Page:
The pictures of this car come courtesy of China’s Ministry of Industry and Information Technology (MIIT), a government entity responsible for administrating Chinese industries and information security. MIIT publishes the Road Motor Vehicle Manufacturers and Products Announcement, which catalogs vehicles that will be available soon in China, which is pretty neat!

If you want to know how Smart got to this point, I wrote about that and you can read it by clicking here. But I’ll still give you the short version. Back in 2014, Smart unveiled the third generation of the Fortwo and the rebirth of the long-discontinued Forfour, below:


These cars–which shared a platform with the Renault Twingo III–were supposed to right a lot of the wrongs of the cars of Smart’s past. Smart ditched the slow single-clutch automated-manual transmission for a legitimately quick dual-clutch unit and an optional five-speed manual. Speed picked up, too, with a new, more powerful base engine.

Extra care was taken for America, where the second-generation Fortwo had suffered from poor sales and a bad image. The new Fortwo lost its signature single-box design for a muscular two-box design. Check out this picture. The first-generation Fortwo is on the left, second in the middle, and the third on the right:

Mercedes Streeter

At the time, a representative at Smart USA told me that the new design was supposed to make the car look bigger than it actually was. And this was done for us. Unfortunately, it didn’t work, and U.S. sales stayed slow. And in one of Smart’s key markets, Europe, the cars didn’t quite capture the magic that the earlier ones did. But that’s the past. Smart is gearing up for a total rebirth, one that will hopefully turn things around.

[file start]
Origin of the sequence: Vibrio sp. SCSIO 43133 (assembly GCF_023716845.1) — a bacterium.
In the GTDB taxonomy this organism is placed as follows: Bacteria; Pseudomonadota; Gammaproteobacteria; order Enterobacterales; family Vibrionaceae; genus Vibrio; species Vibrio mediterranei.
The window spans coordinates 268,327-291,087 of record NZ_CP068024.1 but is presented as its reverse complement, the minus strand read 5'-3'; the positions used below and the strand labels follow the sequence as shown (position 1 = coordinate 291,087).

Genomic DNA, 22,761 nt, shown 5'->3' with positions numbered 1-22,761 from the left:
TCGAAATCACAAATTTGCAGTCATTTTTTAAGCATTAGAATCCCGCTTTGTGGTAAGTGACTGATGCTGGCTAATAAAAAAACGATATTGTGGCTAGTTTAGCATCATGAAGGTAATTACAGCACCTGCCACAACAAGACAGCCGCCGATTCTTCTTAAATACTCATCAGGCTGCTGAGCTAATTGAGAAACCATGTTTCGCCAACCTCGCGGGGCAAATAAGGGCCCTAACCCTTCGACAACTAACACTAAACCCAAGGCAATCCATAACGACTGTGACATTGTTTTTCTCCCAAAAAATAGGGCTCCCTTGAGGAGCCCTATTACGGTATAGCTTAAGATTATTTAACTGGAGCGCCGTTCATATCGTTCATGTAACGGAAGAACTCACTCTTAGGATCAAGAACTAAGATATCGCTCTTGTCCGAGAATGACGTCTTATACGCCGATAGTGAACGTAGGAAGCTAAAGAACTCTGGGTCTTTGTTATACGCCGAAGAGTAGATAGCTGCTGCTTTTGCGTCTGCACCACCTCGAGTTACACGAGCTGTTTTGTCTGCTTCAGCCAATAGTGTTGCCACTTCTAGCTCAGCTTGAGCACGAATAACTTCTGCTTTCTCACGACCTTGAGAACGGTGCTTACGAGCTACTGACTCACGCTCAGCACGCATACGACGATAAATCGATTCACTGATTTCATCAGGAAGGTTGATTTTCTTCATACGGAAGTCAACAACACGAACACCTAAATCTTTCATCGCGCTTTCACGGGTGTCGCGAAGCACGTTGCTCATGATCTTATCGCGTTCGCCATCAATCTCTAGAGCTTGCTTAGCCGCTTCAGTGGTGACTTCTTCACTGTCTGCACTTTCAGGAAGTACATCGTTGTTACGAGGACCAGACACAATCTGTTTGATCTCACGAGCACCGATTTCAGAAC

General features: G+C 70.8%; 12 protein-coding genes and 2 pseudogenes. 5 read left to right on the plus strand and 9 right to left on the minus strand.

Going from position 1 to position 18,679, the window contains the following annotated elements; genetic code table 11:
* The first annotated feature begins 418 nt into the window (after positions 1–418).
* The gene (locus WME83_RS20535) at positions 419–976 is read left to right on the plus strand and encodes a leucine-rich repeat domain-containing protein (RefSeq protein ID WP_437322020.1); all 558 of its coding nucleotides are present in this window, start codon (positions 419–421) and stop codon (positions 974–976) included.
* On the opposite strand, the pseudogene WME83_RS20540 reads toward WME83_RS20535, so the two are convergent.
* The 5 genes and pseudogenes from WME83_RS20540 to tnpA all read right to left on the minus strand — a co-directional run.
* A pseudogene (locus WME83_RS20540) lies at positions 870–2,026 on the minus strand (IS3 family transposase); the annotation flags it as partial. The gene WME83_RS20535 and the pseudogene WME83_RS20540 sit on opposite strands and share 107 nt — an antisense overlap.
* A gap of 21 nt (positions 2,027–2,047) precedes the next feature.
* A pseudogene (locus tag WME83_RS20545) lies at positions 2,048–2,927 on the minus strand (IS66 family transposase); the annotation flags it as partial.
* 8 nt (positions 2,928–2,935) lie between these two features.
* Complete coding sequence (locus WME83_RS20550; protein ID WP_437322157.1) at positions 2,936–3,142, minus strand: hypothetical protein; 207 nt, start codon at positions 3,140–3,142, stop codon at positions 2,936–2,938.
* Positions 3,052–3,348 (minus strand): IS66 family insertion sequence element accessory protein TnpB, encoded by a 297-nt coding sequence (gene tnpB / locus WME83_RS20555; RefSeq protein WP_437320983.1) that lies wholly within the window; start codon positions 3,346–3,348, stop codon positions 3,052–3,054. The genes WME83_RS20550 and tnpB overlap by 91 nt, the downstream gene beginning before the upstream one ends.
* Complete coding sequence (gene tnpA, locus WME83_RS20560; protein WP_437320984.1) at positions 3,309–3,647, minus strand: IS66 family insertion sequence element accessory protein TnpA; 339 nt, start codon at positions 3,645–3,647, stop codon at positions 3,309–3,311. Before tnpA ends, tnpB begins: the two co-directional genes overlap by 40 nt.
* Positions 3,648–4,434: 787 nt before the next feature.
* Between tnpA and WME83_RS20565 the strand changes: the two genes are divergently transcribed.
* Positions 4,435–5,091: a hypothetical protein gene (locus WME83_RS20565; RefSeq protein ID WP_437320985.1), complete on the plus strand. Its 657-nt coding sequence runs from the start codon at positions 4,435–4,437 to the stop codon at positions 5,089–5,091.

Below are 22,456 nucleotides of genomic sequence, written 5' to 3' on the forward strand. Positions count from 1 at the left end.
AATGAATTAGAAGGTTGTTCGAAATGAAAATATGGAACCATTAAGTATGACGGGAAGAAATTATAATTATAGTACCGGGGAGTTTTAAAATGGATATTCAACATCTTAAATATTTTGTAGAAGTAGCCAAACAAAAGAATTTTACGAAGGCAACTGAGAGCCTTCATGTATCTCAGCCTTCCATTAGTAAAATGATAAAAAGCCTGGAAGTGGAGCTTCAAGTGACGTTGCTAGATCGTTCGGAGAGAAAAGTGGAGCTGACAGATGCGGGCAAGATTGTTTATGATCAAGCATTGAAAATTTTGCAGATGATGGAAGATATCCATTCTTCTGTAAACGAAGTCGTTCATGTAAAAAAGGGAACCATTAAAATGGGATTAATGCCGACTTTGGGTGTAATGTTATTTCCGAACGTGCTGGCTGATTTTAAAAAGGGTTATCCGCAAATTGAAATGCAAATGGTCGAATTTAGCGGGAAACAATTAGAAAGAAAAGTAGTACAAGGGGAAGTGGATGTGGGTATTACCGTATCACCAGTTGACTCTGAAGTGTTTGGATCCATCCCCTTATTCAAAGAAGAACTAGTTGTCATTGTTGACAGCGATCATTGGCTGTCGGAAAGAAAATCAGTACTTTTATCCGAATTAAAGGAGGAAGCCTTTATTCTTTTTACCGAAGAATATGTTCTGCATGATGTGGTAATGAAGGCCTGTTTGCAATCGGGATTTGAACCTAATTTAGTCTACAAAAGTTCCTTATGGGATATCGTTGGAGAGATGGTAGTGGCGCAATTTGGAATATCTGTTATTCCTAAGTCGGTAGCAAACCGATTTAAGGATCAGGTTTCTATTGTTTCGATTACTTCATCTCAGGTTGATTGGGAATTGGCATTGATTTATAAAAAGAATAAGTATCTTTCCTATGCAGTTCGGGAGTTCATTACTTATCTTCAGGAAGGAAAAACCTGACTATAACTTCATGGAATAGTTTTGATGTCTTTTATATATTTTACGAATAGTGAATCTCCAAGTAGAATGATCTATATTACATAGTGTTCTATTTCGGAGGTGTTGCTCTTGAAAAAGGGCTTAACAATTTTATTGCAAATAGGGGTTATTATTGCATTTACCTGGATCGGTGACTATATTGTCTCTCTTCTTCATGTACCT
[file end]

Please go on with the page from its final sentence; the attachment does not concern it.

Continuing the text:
The new Smart #3 appears to be the vehicle that has been seen in spy shots and was speculated to be named the #2. It’s a crossover design featuring a front and rear design similar to the smaller #1 and Mercedes’ current design language. What’s changed is the middle. Unlike the #1, which is more upright, the #3 takes on a more “crossover coupe” design that a number of models have today. The side profile tapers off almost like the teardrop-shaped Mercedes-Benz EQS. The MIIT pictures show a couple of different color variations and angles of the #3, here’s the rear:

Screenshot (104)

According to Car News China, which found the filing, it’s 14.4-feet-long, 6-feet-wide, and 5.1-feet-tall. That makes the #3 about five inches longer, 0.8 inches wider, and 3 inches shorter than the #1. And the wheelbase is just 1.4 inches longer. Like the #1, the #3 rides on Geely’s Sustainable Experience Architecture (SEA) modular electric vehicle platform. This platform underpins cars that you may have heard of like the Lotus Eletre, Polestar 3, and Volvo EX90, as well as cars you may not have heard of like Zeeker’s 001 and 002.